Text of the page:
C Cycle – 30th Sunday in Ordinary Time 22
My professor of Biblical Studies in the seminary often referred to the scriptures as “wisdom from on high.” He was strongly telling us we should pause and listen to it. Then after listening we should sit with it and digest. Then we should respond to it. I heard those words so many times I reached the point where they no longer impacted me as they did the first time heart them. Yet, after my ordination, I began to rely on the Holy Spirit to allow the Word of God to guide me in prayer, speak to me when I needed direction and wisdom to respond to the promptings of God. God’s word is not beyond us to understand. In fact, it is plain, direct and as Paul says the word of God “pierces the soul” (Heb.1:12).
What is interesting is the contrast between last week’s parables about prayer and how the persistence of the widow was rewarded versus what we hear today. Today we hear about being patient after prayer and to trust God will act. From the book of Sirach, we hear God telling us “…the prayer of the lowly pierces the clouds; it does not rest till it reaches its goal, nor will it withdraw till the Most High responds” (Sir. 35:16ff). It seems as if we not only need persistence, but we also need a confident assurance God knows what we are going through and we trust God to respond. That my brothers and sisters is the foundation on which faith rests.
That is what made Paul so confident in his destination as he says, “the crown of righteousness awaits him.” He is not being boastful, arrogant, nor does he have spiritual pride. What he has is an intimate knowledge of God’s forgiveness and the mission of Jesus. He is confident because he has encountered Christ. That encounter taught him the difference between knowing about God and knowing God. That kind of faith is offered to us. That same kind of righteousness is ours if we begin to believe how God longs to change our hearts. That same confidence is ours if we respond to the invitation to allow the Spirit to transform us.
Paul referred to himself as the greatest of sinners (1 Tim.1:15) and because he knew his sin was so grave, he understood forgiven can never be earned, merited or dependent on what we do. But it does demand a response from us that is total and acknowledges our own sinfulness and his grace. We, like Paul are sinners in need of an encounter with Christ.
Paul reveals his trust in the mercy of God when he wrote “that the Lord will rescue him from the lion’s mouth and from every evil and bring him safe into the heavenly kingdom.” Is that where our trust is, in God or is in in our ability to like the Pharisee do what is required of us. Paul’s writings should be a source of inspiration for us because if he adamantly denied Christ, was the Messiah. Not only did he deny Christ, but he was also determined to bring the blasphemous Christians to Jerusalem, to be stoned and killed for believing in Christ. That my brothers and sisters was forgiven and forgotten by the God he encountered on the road to Damascus. If those sins can be forgiven, then our failures to respond to Christ should never hold us back from becoming strong believers like Paul the Apostle.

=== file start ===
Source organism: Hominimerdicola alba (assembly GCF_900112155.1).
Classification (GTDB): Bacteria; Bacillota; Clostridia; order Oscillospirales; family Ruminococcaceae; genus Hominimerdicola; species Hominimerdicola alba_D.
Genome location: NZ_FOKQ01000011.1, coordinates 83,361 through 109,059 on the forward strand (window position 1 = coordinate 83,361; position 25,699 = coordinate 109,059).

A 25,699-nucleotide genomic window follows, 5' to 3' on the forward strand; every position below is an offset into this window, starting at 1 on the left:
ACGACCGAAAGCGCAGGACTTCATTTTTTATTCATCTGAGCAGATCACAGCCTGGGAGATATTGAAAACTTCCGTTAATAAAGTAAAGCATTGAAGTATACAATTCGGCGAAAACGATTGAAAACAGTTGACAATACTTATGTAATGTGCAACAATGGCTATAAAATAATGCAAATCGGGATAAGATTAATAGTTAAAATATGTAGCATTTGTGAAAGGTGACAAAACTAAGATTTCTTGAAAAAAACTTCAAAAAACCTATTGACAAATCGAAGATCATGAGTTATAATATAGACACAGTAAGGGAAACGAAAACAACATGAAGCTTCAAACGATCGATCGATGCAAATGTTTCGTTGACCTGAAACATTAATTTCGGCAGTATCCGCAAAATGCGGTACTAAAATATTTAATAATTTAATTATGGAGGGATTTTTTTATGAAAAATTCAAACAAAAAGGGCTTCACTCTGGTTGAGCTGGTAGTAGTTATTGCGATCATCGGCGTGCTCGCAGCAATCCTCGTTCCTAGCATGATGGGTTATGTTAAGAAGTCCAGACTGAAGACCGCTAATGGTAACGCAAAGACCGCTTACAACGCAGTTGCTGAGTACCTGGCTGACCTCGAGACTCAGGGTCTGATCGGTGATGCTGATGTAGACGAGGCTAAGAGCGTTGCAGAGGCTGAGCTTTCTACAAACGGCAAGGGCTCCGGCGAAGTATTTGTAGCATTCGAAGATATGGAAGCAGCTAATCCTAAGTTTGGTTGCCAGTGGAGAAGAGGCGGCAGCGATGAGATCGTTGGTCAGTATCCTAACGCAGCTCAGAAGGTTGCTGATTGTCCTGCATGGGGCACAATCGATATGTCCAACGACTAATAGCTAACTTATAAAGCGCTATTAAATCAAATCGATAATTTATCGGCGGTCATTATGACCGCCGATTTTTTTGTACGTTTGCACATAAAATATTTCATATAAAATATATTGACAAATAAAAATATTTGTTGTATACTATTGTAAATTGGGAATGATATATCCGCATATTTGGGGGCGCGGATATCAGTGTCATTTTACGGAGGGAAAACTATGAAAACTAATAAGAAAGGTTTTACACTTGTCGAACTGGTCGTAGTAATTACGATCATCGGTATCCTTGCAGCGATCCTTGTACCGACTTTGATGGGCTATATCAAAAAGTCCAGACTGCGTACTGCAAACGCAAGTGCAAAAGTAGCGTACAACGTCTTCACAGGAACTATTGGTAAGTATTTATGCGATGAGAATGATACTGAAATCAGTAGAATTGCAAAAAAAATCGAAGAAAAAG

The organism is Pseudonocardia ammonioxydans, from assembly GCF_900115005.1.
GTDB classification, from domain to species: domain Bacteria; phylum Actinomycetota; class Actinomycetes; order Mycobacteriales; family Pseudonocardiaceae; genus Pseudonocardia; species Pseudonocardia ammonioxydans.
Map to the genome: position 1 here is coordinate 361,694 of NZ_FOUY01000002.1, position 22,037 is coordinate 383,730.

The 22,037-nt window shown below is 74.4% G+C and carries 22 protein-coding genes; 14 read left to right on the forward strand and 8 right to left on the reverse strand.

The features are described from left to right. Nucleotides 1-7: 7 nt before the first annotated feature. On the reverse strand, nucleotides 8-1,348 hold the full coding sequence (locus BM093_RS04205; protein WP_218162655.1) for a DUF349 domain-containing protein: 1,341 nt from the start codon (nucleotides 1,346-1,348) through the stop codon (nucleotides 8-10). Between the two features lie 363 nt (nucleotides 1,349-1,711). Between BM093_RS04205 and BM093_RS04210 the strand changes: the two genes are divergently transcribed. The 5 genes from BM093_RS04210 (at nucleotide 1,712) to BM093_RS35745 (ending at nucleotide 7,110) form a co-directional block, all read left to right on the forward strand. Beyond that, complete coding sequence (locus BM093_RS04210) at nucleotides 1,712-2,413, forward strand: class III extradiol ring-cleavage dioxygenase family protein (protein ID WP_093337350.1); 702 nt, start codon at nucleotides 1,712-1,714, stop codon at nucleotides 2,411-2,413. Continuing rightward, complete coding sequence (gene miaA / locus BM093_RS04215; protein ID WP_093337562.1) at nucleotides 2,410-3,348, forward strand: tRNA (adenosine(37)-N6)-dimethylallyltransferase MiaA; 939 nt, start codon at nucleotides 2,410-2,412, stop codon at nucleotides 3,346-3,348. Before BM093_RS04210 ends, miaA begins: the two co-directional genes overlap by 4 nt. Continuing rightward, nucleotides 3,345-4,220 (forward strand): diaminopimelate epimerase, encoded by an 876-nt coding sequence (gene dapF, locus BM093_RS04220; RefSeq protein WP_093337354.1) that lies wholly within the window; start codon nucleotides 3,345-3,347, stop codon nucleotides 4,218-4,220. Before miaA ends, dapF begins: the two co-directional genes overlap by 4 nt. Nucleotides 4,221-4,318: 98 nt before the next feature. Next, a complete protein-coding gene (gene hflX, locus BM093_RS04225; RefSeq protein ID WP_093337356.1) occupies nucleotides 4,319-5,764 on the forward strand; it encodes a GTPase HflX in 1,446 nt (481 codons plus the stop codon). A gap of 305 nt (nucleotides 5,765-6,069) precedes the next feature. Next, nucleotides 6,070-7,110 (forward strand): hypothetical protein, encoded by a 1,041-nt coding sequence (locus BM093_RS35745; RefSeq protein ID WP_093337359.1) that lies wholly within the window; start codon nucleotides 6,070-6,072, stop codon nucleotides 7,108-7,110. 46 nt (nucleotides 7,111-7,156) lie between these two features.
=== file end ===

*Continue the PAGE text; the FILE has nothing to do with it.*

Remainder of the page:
As a Pharisee, with knowledge of the prophets, Paul should have been able to identify Christ as the Messiah. He was blinded by his adherence to the law for righteousness. The law and adherence to it imposed by those in religious authority formed the basis of how Paul and all who depended on the law defined righteousness.
When he encountered Christ, he became aware of how those things kept him from knowing the heart of God and how forgiveness of sin was misunderstood. Yet that encounter with Christ, that day when his eyes were opened, everything changed. That is why he can write with confidence that righteousness is his because of Christ. His life, his rebirth, began that day on the road to Damascus. We all need a rebirth, an awakening of the Spirit we received at our baptism.
When that day happens the presence of God in the scriptures becomes more than stories and we will realize how dependent we have become on doing as a means of defining our righteousness. For we have become dependent on our ability to follow the laws to define our relationship with God. We depend on being good by serving, by attending rituals and by enrolling in programs to help us grow spiritually. But we like Paul have never acknowledged Christ as the Messiah. We depend on the Church to guide us and at the same time we realize how those who are charged with the responsibility to be our spiritual leaders are also human and can disappoint us and cause us great angst.
Here is a question for you to consider. When you are in Church or were in Chruch this weekend, did you feel like the tax collector or the Pharisee. Do you feel comfortable because you have followed the rules, the law, the rituals, done what a Christian should do as part of your parish family. Or did something nudge you, to realize how much you need to feel the forgiving arms of the Father enfolding did Paul and every sinner who was embraced by Jesus. Or did you feel neither one of those things but wish the time spent in church would touch you more deeply?
These readings are given to us by God to penetrate our walls, the religious exterior we have built around our hearts and souls to avoid the challenging question of Christ when he asks “who do you say I am.”